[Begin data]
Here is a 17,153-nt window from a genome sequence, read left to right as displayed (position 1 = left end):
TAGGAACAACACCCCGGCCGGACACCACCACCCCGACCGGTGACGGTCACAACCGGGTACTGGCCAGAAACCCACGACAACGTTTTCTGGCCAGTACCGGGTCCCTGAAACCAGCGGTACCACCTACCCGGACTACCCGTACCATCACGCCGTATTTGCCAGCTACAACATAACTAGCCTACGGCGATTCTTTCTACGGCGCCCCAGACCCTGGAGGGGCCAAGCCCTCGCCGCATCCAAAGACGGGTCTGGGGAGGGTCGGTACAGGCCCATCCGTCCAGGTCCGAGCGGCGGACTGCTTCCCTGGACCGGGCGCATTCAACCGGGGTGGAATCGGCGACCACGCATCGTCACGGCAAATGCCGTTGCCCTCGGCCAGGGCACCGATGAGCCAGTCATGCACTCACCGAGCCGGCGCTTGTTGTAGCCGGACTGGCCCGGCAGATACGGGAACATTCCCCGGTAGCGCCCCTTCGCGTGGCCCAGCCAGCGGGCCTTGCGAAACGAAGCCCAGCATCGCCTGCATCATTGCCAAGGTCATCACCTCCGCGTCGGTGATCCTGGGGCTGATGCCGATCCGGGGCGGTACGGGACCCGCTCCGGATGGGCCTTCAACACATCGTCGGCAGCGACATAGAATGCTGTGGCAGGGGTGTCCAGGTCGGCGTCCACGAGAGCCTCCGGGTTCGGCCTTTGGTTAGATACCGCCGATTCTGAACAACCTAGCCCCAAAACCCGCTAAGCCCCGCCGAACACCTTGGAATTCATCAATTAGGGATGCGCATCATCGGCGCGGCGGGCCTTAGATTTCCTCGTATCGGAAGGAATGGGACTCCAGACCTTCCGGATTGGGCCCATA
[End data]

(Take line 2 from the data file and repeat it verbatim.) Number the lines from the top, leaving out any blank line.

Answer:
TAGGAACAACACCCCGGCCGGACACCACCACCCCGACCGGTGACGGTCACAACCGGGTACTGGCCAGAAACCCACGACAACGTTTTCTGGCCAGTACCGGGTCCCTGAAACCAGCGGTACCACCTACCCGGACTACCCGTACCATCACGCCGTATTTGCCAGCTACAACATAACTAGCCTACGGCGATTCTTTCTACGGCGCCCCAGACCCTGGAGGGGCCAAGCCCTCGCCGCATCCAAAGACGGGTCTGGGGAGGGTCGGTACAGGCCCATCCGTCCAGGTCCGAGCGGCGGACTGCTTCCCTGGACCGGGCGCATTCAACCGGGGTGGAATCGGCGACCACGCATCGTCACGGCAAATGCCGTTGCCCTCGGCCAGGGCACCGATGAGCCAGTCATGCACTCACCGAGCCGGCGCTTGTTGTAGCCGGACTGGCCCGGCAGATACGGGAACATTCCCCGGTAGCGCCCCTTCGCGTGGCCCAGCCAGCGGGCCTTGCGAAACGAAGCCCAGCATCGCCTGCATCATTGCCAAGGTCATCACCTCCGCGTCGGTGATCCTGGGGCTGATGCCGATCCGGGGCGGTACGGGACCCGCTCCGGATGGGCCTTCAACACATCGTCGGCAGCGACATAGAATGCTGTGGCAGGGGTGTCCAGGTCGGCGTCCACGAGAGCCTCCGGGTTCGGCCTTTGGTTAGATACCGCCGATTCTGAACAACCTAGCCCCAAAACCCGCTAAGCCCCGCCGAACACCTTGGAATTCATCAATTAGGGATGCGCATCATCGGCGCGGCGGGCCTTAGATTTCCTCGTATCGGAAGGAATGGGACTCCAGACCTTCCGGATTGGGCCCATA